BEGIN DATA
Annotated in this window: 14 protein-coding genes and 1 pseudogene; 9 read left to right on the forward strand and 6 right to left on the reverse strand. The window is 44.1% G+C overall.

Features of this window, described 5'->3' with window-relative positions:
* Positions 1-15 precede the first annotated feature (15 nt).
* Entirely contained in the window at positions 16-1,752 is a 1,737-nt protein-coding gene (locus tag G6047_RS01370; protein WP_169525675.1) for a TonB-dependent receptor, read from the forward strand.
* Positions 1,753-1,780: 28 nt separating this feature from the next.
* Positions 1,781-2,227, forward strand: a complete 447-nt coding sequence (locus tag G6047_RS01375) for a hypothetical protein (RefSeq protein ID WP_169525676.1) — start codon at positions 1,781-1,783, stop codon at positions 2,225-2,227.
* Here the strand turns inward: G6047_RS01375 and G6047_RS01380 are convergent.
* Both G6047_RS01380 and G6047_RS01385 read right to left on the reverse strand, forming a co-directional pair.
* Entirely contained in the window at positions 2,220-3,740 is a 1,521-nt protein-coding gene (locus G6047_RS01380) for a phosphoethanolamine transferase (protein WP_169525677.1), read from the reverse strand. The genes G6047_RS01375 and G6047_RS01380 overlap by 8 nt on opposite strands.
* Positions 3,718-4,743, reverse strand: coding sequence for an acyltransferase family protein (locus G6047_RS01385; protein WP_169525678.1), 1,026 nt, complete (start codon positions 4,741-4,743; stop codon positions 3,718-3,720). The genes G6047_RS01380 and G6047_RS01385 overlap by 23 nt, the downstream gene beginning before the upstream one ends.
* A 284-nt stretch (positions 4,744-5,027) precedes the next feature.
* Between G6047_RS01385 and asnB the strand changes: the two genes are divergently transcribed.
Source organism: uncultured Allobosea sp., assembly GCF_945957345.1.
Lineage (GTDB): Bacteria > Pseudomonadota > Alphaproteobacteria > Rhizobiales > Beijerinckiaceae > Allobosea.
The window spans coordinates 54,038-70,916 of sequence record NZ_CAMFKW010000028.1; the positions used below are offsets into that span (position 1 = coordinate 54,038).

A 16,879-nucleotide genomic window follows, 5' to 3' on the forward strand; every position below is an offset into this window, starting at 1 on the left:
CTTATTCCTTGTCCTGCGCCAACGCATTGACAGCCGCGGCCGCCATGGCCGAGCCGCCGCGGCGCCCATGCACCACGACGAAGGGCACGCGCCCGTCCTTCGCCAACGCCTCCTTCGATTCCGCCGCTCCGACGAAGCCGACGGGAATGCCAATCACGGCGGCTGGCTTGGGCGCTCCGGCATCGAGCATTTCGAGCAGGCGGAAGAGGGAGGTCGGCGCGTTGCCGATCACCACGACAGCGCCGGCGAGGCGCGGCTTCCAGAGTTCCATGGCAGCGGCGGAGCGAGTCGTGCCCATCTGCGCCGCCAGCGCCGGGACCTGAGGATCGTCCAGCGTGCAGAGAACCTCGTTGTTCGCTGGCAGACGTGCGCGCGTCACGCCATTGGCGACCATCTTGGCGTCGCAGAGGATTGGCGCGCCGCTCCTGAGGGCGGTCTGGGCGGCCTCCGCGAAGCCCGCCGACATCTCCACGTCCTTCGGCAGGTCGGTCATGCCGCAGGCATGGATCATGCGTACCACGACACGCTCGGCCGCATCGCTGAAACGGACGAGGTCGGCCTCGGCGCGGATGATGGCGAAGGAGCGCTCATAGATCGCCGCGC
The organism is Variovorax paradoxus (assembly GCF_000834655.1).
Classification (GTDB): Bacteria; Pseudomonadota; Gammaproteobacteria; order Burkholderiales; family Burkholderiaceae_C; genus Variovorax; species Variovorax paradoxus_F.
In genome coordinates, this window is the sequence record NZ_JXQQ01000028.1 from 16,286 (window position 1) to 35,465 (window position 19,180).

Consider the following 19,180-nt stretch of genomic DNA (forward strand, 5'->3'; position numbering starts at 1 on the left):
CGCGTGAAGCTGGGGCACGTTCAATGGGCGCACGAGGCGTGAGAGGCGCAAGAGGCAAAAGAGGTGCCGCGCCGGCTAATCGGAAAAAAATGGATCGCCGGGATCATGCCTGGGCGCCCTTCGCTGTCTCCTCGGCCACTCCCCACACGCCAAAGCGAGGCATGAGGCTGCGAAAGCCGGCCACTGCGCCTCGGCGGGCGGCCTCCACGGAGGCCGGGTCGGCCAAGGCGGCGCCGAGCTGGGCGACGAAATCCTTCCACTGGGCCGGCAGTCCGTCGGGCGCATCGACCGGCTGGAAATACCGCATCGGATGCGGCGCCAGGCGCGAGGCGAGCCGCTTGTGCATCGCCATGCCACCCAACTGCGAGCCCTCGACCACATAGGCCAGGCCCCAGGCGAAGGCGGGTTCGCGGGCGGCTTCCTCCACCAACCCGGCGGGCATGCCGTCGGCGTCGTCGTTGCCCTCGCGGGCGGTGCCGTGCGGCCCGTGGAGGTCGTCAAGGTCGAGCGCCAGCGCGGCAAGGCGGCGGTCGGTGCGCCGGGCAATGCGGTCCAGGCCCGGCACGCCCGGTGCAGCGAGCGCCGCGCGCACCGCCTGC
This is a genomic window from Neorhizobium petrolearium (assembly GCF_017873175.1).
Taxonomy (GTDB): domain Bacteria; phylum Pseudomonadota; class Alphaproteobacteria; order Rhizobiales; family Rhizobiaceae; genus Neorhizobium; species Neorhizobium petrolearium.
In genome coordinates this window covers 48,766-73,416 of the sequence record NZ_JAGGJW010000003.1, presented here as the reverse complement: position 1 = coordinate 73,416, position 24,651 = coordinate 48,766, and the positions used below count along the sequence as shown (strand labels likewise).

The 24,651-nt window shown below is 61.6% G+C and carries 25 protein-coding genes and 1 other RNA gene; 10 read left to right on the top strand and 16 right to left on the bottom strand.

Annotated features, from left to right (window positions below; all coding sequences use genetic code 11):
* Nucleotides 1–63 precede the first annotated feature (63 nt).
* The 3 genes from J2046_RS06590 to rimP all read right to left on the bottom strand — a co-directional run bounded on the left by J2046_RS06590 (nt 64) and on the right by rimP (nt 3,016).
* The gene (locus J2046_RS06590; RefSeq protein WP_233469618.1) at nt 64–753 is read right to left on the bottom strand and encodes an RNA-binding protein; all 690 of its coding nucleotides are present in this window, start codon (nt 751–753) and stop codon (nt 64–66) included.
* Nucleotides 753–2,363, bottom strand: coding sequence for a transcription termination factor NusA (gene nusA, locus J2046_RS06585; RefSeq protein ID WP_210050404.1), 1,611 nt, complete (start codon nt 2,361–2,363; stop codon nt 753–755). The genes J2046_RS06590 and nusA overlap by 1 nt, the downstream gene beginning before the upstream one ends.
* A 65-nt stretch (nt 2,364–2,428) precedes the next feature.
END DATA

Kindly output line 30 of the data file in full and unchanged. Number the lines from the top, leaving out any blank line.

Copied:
* The gene (locus J2046_RS06590; RefSeq protein WP_233469618.1) at nt 64–753 is read right to left on the bottom strand and encodes an RNA-binding protein; all 690 of its coding nucleotides are present in this window, start codon (nt 751–753) and stop codon (nt 64–66) included.